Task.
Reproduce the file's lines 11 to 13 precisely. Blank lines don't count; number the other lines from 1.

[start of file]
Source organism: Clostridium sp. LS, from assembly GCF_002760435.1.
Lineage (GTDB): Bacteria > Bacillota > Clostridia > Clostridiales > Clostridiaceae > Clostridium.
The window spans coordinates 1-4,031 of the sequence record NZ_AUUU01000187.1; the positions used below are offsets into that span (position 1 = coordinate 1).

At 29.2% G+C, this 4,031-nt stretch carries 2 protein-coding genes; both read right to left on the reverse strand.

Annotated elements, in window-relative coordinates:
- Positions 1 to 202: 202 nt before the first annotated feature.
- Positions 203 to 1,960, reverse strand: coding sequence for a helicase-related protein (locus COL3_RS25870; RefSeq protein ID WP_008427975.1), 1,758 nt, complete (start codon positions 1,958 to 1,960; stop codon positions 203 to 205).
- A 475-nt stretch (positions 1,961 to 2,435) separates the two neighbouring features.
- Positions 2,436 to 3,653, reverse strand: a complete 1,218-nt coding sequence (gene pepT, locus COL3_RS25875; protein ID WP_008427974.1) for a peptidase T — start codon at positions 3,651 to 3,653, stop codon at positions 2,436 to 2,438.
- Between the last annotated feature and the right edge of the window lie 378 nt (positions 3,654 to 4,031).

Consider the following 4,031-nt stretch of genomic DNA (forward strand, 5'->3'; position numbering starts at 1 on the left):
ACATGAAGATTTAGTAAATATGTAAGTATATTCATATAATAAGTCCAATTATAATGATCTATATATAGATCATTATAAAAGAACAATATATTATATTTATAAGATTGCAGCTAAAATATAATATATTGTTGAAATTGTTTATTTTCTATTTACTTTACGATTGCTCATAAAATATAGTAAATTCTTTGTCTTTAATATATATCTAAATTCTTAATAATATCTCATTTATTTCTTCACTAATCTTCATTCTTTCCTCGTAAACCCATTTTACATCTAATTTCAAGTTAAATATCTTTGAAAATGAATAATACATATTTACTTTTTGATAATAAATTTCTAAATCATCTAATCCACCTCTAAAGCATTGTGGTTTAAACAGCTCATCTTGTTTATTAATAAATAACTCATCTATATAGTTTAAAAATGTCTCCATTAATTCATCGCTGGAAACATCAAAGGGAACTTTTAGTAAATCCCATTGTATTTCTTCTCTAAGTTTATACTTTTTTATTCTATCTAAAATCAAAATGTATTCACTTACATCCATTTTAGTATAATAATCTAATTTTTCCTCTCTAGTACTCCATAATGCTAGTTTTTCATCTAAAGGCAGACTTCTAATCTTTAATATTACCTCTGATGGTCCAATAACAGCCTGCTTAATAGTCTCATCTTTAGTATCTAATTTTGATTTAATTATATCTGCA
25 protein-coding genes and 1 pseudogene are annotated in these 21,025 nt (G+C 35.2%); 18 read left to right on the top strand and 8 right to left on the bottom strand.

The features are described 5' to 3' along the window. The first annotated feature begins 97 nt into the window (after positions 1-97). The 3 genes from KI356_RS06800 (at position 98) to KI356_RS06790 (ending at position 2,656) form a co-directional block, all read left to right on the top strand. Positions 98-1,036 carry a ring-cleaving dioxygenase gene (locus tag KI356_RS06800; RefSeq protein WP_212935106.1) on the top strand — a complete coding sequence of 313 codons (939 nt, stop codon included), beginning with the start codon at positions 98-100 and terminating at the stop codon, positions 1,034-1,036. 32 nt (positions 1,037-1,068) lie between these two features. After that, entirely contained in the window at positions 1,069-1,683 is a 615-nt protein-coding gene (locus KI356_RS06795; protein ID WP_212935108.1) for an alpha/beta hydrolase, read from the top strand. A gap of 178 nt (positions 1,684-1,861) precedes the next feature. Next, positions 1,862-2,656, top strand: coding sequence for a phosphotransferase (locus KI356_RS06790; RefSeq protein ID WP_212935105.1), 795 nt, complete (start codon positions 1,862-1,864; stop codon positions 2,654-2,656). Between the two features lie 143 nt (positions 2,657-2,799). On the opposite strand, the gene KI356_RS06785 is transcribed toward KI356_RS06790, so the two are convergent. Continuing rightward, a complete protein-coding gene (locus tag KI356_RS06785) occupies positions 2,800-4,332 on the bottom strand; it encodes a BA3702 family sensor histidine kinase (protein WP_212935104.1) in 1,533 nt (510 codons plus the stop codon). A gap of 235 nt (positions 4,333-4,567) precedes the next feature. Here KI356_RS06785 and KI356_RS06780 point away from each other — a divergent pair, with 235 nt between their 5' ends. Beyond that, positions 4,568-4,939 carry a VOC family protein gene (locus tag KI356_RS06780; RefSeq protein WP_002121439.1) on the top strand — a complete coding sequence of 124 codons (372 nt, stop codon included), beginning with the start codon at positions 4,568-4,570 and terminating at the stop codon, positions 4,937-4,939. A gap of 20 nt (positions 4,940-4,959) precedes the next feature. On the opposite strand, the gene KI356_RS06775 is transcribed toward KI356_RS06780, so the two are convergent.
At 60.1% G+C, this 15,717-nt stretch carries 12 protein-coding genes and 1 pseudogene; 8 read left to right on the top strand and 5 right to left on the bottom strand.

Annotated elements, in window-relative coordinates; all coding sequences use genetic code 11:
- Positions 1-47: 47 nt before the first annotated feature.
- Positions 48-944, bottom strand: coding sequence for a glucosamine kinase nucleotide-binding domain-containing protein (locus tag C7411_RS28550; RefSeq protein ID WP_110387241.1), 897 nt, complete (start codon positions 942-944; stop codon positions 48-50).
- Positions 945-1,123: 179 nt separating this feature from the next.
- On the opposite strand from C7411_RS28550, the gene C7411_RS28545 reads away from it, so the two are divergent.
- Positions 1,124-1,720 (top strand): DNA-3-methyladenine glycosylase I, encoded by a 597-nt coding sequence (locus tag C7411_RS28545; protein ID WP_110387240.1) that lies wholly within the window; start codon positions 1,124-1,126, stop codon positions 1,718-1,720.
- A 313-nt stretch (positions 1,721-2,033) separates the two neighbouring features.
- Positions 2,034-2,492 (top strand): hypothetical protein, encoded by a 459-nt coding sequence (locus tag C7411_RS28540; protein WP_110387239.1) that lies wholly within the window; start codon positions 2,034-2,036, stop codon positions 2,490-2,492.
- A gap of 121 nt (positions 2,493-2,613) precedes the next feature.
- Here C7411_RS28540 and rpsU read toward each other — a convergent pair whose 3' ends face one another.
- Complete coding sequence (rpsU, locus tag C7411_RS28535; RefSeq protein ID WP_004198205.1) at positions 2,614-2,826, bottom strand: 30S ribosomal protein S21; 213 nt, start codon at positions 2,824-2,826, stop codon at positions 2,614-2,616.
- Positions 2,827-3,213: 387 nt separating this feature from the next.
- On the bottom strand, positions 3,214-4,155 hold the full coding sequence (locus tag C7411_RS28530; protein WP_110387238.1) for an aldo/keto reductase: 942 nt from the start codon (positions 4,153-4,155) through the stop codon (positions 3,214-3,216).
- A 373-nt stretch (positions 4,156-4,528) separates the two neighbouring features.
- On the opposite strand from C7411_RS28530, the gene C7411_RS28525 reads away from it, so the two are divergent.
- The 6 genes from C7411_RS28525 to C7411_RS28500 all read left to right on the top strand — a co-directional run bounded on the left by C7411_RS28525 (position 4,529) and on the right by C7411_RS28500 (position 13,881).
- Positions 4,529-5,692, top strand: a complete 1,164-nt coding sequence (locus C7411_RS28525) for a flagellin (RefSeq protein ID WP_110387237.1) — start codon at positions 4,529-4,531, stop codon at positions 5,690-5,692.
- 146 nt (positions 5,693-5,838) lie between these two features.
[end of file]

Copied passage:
Consider the following 4,031-nt stretch of genomic DNA (forward strand, 5'->3'; position numbering starts at 1 on the left):
ACATGAAGATTTAGTAAATATGTAAGTATATTCATATAATAAGTCCAATTATAATGATCTATATATAGATCATTATAAAAGAACAATATATTATATTTATAAGATTGCAGCTAAAATATAATATATTGTTGAAATTGTTTATTTTCTATTTACTTTACGATTGCTCATAAAATATAGTAAATTCTTTGTCTTTAATATATATCTAAATTCTTAATAATATCTCATTTATTTCTTCACTAATCTTCATTCTTTCCTCGTAAACCCATTTTACATCTAATTTCAAGTTAAATATCTTTGAAAATGAATAATACATATTTACTTTTTGATAATAAATTTCTAAATCATCTAATCCACCTCTAAAGCATTGTGGTTTAAACAGCTCATCTTGTTTATTAATAAATAACTCATCTATATAGTTTAAAAATGTCTCCATTAATTCATCGCTGGAAACATCAAAGGGAACTTTTAGTAAATCCCATTGTATTTCTTCTCTAAGTTTATACTTTTTTATTCTATCTAAAATCAAAATGTATTCACTTACATCCATTTTAGTATAATAATCTAATTTTTCCTCTCTAGTACTCCATAATGCTAGTTTTTCATCTAAAGGCAGACTTCTAATCTTTAATATTACCTCTGATGGTCCAATAACAGCCTGCTTAATAGTCTCATCTTTAGTATCTAATTTTGATTTAATTATATCTGCA
25 protein-coding genes and 1 pseudogene are annotated in these 21,025 nt (G+C 35.2%); 18 read left to right on the top strand and 8 right to left on the bottom strand.